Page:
The decline of antique shops and other small businesses on the high streets of Britain is obvious to anyone who walks around a city shopping centre.
Multinational chains and large franchised outlets abound as independent traders are too often forced into the margins. In the South and south east – as well as other areas of Britain where property prices have risen – the problem is particularly bad.
Now another rise in the cost of business rates means some antique shops could go out of business.
According to the Federation of Small Businesses more than half a million businesses are facing a rates increase of up to a staggering 300%.
This means that many antique shops and businesses which are already financially extended may have no choice but to sell up and seek different ways to trade.
So, what are the alternatives? Many antiques businesses will already have an online presence either through a website, social media app or online auction and this mode of dealing will no doubt continue to grow.
However there will always be a desire and need for dealers and public to come together and have a real and physical interaction with these objects – in other words to actually see and touch as well as buy and sell antiques.
Given the decline in shops due to these high expenses, this need for old fashioned shopping is often left to antiques centres and particularly antiques fairs to offer a reliable and relatively affordable opportunity for dealers to exhibit their goods on one site.
And as we wait for governments to recognise the consequences of taxing small businesses out of towns and cities – turning them into one homogenised mass in which the same shops dominate our streets – the burgeoned antiques dealer is often left to navigate a most tricky course as he or she tries to find a way to reach enough customers yet still balance the books.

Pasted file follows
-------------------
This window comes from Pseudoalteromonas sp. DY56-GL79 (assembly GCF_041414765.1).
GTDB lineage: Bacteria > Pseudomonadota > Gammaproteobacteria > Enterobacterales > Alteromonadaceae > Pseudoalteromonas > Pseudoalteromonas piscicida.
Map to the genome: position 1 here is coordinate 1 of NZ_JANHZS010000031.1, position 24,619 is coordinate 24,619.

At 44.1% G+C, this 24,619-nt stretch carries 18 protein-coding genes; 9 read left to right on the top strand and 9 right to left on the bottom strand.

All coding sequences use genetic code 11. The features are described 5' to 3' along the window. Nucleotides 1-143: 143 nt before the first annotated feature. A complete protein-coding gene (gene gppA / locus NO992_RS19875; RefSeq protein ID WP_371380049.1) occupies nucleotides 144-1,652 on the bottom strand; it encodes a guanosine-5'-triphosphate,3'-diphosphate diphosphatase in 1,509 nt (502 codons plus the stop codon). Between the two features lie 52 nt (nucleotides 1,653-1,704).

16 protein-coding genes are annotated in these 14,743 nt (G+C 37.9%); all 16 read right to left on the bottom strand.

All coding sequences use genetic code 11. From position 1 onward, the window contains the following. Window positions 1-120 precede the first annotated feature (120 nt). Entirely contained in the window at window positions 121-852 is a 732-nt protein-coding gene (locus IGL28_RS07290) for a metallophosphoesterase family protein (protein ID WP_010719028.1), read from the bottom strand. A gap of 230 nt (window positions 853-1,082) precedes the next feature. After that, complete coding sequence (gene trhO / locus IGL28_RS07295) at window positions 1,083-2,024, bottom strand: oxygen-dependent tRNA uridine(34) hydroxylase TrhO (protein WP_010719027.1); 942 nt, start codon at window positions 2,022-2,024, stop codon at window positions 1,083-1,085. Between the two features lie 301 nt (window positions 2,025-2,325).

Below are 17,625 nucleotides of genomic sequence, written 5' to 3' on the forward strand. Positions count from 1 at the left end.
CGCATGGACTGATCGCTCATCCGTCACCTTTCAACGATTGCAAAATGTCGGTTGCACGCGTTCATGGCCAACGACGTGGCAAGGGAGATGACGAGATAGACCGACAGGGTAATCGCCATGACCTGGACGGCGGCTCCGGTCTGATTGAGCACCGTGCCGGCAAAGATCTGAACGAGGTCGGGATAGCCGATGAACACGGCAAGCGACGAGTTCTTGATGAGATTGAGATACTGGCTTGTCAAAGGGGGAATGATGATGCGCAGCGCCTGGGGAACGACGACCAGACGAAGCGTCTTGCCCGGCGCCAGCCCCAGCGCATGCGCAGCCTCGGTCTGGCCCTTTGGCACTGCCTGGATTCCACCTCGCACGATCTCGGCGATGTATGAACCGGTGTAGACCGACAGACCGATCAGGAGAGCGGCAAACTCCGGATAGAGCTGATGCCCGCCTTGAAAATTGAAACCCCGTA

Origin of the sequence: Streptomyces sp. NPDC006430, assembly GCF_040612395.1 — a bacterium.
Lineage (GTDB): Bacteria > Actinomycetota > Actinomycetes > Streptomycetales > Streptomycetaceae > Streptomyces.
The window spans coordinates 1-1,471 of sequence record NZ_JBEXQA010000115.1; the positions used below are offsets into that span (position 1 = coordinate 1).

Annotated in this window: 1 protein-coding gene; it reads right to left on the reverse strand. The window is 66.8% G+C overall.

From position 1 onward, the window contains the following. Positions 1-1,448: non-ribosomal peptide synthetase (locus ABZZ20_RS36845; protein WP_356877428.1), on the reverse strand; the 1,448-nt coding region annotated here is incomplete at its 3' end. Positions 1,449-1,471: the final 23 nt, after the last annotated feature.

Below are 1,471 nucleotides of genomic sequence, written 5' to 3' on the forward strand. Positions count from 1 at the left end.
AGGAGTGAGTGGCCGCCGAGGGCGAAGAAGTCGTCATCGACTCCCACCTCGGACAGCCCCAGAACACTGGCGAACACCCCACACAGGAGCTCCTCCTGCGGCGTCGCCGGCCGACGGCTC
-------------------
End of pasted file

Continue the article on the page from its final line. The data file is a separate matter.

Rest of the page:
by Robert Shaw | firstname.lastname@example.org
After studying journalism at Highbury College, Portsmouth, Robert worked as a full time news and features journalist at a number of newspapers in the south of England.He has also written a number of articles on antiques and antiques dealing.Robert has been buying and selling antiques for nearly thirty years, sourcing a variety of antique objects but with a special interest in Chinese pieces.He is based in Chichester, West Sussex. Robert can regularly be found buying and selling at fairs and markets both in the U.K and Europe including the massive Newark antiques fair where he exhibits in the George Stephenson building.
The next IACF fairs are at: Ardingly on the 7th & 8th of March; Shepton Mallet on the 10th, 11th and 12th March; Newark Runway on 20th March and Newark International on the 30th & 31st March. For more information go to www.iacf.co.uk